First, read these two quotes from highly regarded academic scientists, to catch the flavor of the genetic revolution. Be prepared for staggering pronouncements.
From Lee Silver, Princeton, molecular biologist and author of Remaking Eden:
“The GenRich—who account for ten percent of the American population—[will] all carry synthetic genes. All aspects of the economy, the media, the entertainment industry, and the knowledge industry are controlled by members of the GenRich class…
“Naturals work as low-paid service providers or as laborers. [Eventually] the GenRich class and the Natural class will become entirely separate species with no ability to crossbreed, and with as much romantic interest in each other as a current human would have for a chimpanzee.
“Many think that it is inherently unfair for some people to have access to technologies that can provide advantages while others, less well-off, are forced to depend on chance alone, [but] American society adheres to the principle that personal liberty and personal fortune are the primary determinants of what individuals are allowed and able to do.
“Indeed, in a society that values individual freedom above all else, it is hard to find any legitimate basis for restricting the use of repro[grammed]-genetics. I will argue [that] the use of reprogenetic technologies is inevitable. [W]hether we like it or not, the global marketplace will reign supreme.”
Here is another gem, from Gregory Stock, former director of the program in Medicine, Technology, and Society at the UCLA School of Medicine:
“Even if half the world’s species were lost [during genetic experiments], enormous diversity would still remain. When those in the distant future look back on this period of history, they will likely see it not as the era when the natural environment was impoverished, but as the age when a plethora of new forms—some biological, some technological, some a combination of the two—burst onto the scene. We best serve ourselves, as well as future generations, by focusing on the short-term consequences of our actions rather than our vague notions about the needs of the distant future.”
One scientist says we might lose half of all species getting where we “want to go,” genetically speaking, and the other says the process will inevitably be guided by wealth and the free market, thus creating two distinct classes of humans, the higher of which has far superior abilities—and they’ll run things. Read the rest of this entry »
A Roundup of Roundup® Reveals Converging Pattern of Toxicity from Farm to Clinic to Laboratory Studies
Dr Eva Sirinathsinghji
We need to ban glyphosate from our own communities as most governments fail to protect citizens.
What is glyphosate?
Glyphosate, perhaps surprisingly for a chemical so ubiquitously associated with our food, was not first used as an agricultural chemical but instead first patented as a metal chelator in 1964 by Stauffer Chemical company (US 3160632 A)  and used as an industrial pipe cleaner. It was later patented by Monsanto as an herbicidal agent in 1974 (US3799758 A)  based on its ability to block the shikimate pathway involved in the production of aromatic amino acids in both plants and bacteria. It has become the most popular herbicide in the world especially since glyphosate tolerant genetically modified (GM) crops were commercialized in the mid-1990s, together with the assumption (perpetrated by Monsanto) that the herbicide is safe for health and the environment. In 2010, it was also patented by Monsanto as an antibiotic agent. Moreover, it is being increasingly used as a pre-harvest desiccant for drying seeds, a process that results in contamination of non-GM grains, one of the main exposure routes in the EU where GM crops are not commonly grown. Thus, an estimated 70 % of UK oil seed rape (canola) and 50-60 % of EU sunflowers are sprayed with glyphosate , resulting in products of major food brands in the UK testing positive for glyphosate residues in a 2014 analysis by GM Freeze, with glyphosate the most commonly detected of all chemicals .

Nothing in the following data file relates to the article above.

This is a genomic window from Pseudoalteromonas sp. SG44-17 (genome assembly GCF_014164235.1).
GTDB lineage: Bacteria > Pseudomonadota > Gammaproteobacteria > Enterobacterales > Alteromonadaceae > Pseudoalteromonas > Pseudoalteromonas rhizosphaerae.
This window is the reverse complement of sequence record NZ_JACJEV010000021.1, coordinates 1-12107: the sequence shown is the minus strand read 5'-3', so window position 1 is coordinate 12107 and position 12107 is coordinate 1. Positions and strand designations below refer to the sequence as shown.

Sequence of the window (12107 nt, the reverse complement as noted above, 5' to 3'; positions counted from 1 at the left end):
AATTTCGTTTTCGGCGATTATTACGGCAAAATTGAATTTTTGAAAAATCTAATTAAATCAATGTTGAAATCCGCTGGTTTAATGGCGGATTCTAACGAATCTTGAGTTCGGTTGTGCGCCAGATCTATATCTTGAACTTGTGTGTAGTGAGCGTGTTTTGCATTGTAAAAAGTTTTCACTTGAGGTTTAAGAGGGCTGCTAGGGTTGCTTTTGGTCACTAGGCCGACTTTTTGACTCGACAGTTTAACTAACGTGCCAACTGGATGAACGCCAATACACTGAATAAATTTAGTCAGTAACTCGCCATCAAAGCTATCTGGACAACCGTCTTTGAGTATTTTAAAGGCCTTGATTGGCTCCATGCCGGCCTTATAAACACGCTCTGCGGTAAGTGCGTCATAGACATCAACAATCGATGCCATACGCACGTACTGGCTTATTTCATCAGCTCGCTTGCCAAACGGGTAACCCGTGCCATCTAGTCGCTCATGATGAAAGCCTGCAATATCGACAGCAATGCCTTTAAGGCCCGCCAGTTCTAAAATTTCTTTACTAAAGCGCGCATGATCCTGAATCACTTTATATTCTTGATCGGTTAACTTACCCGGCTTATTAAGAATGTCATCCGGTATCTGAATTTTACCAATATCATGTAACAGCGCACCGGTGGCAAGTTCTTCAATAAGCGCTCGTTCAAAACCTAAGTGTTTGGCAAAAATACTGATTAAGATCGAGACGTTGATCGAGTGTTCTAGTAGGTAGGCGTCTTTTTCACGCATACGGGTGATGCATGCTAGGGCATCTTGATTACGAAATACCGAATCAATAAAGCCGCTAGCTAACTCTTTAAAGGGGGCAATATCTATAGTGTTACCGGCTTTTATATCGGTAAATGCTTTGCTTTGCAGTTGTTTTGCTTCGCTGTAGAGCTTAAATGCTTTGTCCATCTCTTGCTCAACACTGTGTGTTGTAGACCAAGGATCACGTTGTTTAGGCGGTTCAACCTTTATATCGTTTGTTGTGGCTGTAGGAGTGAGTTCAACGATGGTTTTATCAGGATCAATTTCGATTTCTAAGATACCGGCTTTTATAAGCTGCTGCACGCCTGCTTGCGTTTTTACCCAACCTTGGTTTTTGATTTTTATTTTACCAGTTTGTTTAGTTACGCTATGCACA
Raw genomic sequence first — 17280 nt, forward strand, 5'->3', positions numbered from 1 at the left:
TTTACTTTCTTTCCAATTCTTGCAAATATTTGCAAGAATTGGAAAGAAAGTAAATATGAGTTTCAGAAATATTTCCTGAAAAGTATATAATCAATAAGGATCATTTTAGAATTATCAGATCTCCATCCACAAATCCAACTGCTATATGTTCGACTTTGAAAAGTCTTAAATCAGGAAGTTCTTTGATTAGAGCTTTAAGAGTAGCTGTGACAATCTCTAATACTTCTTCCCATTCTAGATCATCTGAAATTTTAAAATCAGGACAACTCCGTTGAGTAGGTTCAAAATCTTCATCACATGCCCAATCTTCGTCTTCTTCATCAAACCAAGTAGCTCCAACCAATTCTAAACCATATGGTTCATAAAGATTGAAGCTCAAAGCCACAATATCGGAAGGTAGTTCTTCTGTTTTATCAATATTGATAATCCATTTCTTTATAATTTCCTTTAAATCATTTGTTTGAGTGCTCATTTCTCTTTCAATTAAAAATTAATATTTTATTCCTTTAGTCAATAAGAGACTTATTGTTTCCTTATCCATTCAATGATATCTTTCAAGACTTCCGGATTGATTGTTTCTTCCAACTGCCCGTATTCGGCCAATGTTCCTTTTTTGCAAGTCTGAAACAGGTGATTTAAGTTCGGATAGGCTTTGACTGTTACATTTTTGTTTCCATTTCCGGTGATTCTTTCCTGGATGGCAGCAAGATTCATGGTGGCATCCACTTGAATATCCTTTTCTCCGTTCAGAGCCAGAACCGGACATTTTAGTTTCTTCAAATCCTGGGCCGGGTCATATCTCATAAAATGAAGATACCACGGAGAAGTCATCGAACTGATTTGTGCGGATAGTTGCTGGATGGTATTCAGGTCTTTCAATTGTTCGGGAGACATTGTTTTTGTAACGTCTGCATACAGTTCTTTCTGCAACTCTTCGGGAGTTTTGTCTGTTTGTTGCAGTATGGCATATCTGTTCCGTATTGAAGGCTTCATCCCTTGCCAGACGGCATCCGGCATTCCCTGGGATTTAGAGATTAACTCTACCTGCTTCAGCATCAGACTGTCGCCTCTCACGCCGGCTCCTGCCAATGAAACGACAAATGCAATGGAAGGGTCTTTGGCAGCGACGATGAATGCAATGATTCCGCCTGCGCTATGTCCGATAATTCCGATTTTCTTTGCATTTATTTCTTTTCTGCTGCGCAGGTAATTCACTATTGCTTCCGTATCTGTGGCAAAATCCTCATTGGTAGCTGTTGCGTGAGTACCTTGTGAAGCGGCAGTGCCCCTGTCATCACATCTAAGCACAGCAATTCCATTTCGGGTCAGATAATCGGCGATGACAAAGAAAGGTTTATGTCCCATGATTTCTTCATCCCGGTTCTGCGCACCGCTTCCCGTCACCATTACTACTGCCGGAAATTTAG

All of glyphosate’s chemical properties already mentioned have implications for the health of both people and planet. Scientific research has additionally implicated glyphosate as an endocrine disruptor and a DNA mutagen; and it affects over 291 different enzymes in the body . It is increasingly linked with a wide variety of illnesses, the sharp rises in illnesses occurring in parallel with glyphosate application across various GM cultivating regions of the world.
The most convincing evidence of glyphosate toxicity is the consistent pattern of diseases associated with glyphosate that has emerged from the farm to the clinic and from scientific studies to citizen testimonials. Read the rest of this entry »